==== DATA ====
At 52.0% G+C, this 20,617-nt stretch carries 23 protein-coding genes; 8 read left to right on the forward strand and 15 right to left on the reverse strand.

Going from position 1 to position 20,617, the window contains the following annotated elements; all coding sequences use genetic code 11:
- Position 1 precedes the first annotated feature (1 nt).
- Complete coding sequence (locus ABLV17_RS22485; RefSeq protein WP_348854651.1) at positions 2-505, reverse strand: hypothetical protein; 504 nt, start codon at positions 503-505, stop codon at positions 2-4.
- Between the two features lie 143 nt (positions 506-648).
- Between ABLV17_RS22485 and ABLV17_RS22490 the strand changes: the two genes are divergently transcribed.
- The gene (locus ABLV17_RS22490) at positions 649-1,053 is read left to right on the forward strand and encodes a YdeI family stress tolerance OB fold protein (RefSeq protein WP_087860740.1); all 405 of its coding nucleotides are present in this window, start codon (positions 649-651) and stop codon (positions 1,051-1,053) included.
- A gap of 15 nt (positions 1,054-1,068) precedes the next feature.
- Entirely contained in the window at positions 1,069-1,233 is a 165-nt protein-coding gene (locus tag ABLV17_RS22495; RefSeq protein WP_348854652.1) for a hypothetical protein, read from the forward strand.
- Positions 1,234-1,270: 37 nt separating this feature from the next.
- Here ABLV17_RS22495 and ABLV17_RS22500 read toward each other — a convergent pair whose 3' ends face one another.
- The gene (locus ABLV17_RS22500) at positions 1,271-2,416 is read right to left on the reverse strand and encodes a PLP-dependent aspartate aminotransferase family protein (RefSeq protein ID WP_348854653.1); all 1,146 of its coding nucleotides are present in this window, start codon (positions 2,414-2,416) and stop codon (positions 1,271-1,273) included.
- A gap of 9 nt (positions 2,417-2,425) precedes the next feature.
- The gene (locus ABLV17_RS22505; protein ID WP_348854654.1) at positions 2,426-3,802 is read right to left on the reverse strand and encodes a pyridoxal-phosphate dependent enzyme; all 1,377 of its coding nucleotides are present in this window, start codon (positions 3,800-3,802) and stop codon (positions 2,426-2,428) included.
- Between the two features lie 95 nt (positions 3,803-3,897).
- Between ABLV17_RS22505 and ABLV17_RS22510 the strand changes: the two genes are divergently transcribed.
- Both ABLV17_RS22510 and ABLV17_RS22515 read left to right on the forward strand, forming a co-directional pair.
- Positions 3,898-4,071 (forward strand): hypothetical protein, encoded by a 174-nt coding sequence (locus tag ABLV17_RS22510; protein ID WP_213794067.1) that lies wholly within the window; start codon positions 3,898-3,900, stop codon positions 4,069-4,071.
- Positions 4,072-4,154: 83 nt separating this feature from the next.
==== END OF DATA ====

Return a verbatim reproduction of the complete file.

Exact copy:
At 52.0% G+C, this 20,617-nt stretch carries 23 protein-coding genes; 8 read left to right on the forward strand and 15 right to left on the reverse strand.

Going from position 1 to position 20,617, the window contains the following annotated elements; all coding sequences use genetic code 11:
- Position 1 precedes the first annotated feature (1 nt).
- Complete coding sequence (locus ABLV17_RS22485; RefSeq protein WP_348854651.1) at positions 2-505, reverse strand: hypothetical protein; 504 nt, start codon at positions 503-505, stop codon at positions 2-4.
- Between the two features lie 143 nt (positions 506-648).
- Between ABLV17_RS22485 and ABLV17_RS22490 the strand changes: the two genes are divergently transcribed.
- The gene (locus ABLV17_RS22490) at positions 649-1,053 is read left to right on the forward strand and encodes a YdeI family stress tolerance OB fold protein (RefSeq protein WP_087860740.1); all 405 of its coding nucleotides are present in this window, start codon (positions 649-651) and stop codon (positions 1,051-1,053) included.
- A gap of 15 nt (positions 1,054-1,068) precedes the next feature.
- Entirely contained in the window at positions 1,069-1,233 is a 165-nt protein-coding gene (locus tag ABLV17_RS22495; RefSeq protein WP_348854652.1) for a hypothetical protein, read from the forward strand.
- Positions 1,234-1,270: 37 nt separating this feature from the next.
- Here ABLV17_RS22495 and ABLV17_RS22500 read toward each other — a convergent pair whose 3' ends face one another.
- The gene (locus ABLV17_RS22500) at positions 1,271-2,416 is read right to left on the reverse strand and encodes a PLP-dependent aspartate aminotransferase family protein (RefSeq protein ID WP_348854653.1); all 1,146 of its coding nucleotides are present in this window, start codon (positions 2,414-2,416) and stop codon (positions 1,271-1,273) included.
- A gap of 9 nt (positions 2,417-2,425) precedes the next feature.
- The gene (locus ABLV17_RS22505; protein ID WP_348854654.1) at positions 2,426-3,802 is read right to left on the reverse strand and encodes a pyridoxal-phosphate dependent enzyme; all 1,377 of its coding nucleotides are present in this window, start codon (positions 3,800-3,802) and stop codon (positions 2,426-2,428) included.
- Between the two features lie 95 nt (positions 3,803-3,897).
- Between ABLV17_RS22505 and ABLV17_RS22510 the strand changes: the two genes are divergently transcribed.
- Both ABLV17_RS22510 and ABLV17_RS22515 read left to right on the forward strand, forming a co-directional pair.
- Positions 3,898-4,071 (forward strand): hypothetical protein, encoded by a 174-nt coding sequence (locus tag ABLV17_RS22510; protein ID WP_213794067.1) that lies wholly within the window; start codon positions 3,898-3,900, stop codon positions 4,069-4,071.
- Positions 4,072-4,154: 83 nt separating this feature from the next.